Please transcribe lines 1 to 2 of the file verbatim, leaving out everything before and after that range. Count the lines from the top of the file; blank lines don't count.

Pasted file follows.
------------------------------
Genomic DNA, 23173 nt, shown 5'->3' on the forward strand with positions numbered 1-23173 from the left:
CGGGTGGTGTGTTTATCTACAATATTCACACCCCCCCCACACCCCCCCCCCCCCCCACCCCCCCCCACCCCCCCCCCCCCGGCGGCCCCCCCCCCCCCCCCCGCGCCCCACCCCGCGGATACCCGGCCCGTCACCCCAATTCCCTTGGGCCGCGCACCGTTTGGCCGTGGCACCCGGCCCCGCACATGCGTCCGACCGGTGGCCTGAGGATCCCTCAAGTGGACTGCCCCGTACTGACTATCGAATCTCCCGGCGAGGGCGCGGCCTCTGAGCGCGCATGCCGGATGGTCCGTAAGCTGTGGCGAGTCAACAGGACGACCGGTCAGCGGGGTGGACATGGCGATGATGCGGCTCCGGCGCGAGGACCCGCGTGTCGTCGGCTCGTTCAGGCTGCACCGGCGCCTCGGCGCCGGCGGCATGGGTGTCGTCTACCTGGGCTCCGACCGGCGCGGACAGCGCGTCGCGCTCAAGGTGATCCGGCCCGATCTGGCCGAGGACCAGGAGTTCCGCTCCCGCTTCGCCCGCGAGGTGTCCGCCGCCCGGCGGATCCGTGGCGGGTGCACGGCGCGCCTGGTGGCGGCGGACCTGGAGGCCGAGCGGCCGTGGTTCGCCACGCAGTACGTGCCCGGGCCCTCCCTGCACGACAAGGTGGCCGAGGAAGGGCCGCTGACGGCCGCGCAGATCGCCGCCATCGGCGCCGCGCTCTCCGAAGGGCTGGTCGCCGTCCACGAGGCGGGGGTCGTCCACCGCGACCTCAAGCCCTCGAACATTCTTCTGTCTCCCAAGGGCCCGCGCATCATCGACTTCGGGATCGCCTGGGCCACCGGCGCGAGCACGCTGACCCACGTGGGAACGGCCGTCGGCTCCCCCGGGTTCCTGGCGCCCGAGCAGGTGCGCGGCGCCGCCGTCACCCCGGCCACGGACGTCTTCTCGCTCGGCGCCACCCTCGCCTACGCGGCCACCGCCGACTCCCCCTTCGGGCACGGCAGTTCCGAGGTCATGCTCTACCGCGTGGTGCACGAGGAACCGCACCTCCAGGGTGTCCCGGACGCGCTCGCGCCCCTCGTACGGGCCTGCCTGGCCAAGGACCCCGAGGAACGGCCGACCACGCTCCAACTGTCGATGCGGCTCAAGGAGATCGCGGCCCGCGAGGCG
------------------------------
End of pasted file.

Genomic DNA, 23173 nt, shown 5'->3' on the forward strand with positions numbered 1-23173 from the left:
CGGGTGGTGTGTTTATCTACAATATTCACACCCCCCCCACACCCCCCCCCCCCCCCACCCCCCCCCACCCCCCCCCCCCCGGCGGCCCCCCCCCCCCCCCCCGCGCCCCACCCCGCGGATACCCGGCCCGTCACCCCAATTCCCTTGGGCCGCGCACCGTTTGGCCGTGGCACCCGGCCCCGCACATGCGTCCGACCGGTGGCCTGAGGATCCCTCAAGTGGACTGCCCCGTACTGACTATCGAATCTCCCGGCGAGGGCGCGGCCTCTGAGCGCGCATGCCGGATGGTCCGTAAGCTGTGGCGAGTCAACAGGACGACCGGTCAGCGGGGTGGACATGGCGATGATGCGGCTCCGGCGCGAGGACCCGCGTGTCGTCGGCTCGTTCAGGCTGCACCGGCGCCTCGGCGCCGGCGGCATGGGTGTCGTCTACCTGGGCTCCGACCGGCGCGGACAGCGCGTCGCGCTCAAGGTGATCCGGCCCGATCTGGCCGAGGACCAGGAGTTCCGCTCCCGCTTCGCCCGCGAGGTGTCCGCCGCCCGGCGGATCCGTGGCGGGTGCACGGCGCGCCTGGTGGCGGCGGACCTGGAGGCCGAGCGGCCGTGGTTCGCCACGCAGTACGTGCCCGGGCCCTCCCTGCACGACAAGGTGGCCGAGGAAGGGCCGCTGACGGCCGCGCAGATCGCCGCCATCGGCGCCGCGCTCTCCGAAGGGCTGGTCGCCGTCCACGAGGCGGGGGTCGTCCACCGCGACCTCAAGCCCTCGAACATTCTTCTGTCTCCCAAGGGCCCGCGCATCATCGACTTCGGGATCGCCTGGGCCACCGGCGCGAGCACGCTGACCCACGTGGGAACGGCCGTCGGCTCCCCCGGGTTCCTGGCGCCCGAGCAGGTGCGCGGCGCCGCCGTCACCCCGGCCACGGACGTCTTCTCGCTCGGCGCCACCCTCGCCTACGCGGCCACCGCCGACTCCCCCTTCGGGCACGGCAGTTCCGAGGTCATGCTCTACCGCGTGGTGCACGAGGAACCGCACCTCCAGGGTGTCCCGGACGCGCTCGCGCCCCTCGTACGGGCCTGCCTGGCCAAGGACCCCGAGGAACGGCCGACCACGCTCCAACTGTCGATGCGGCTCAAGGAGATCGCGGCCCGCGAGGCG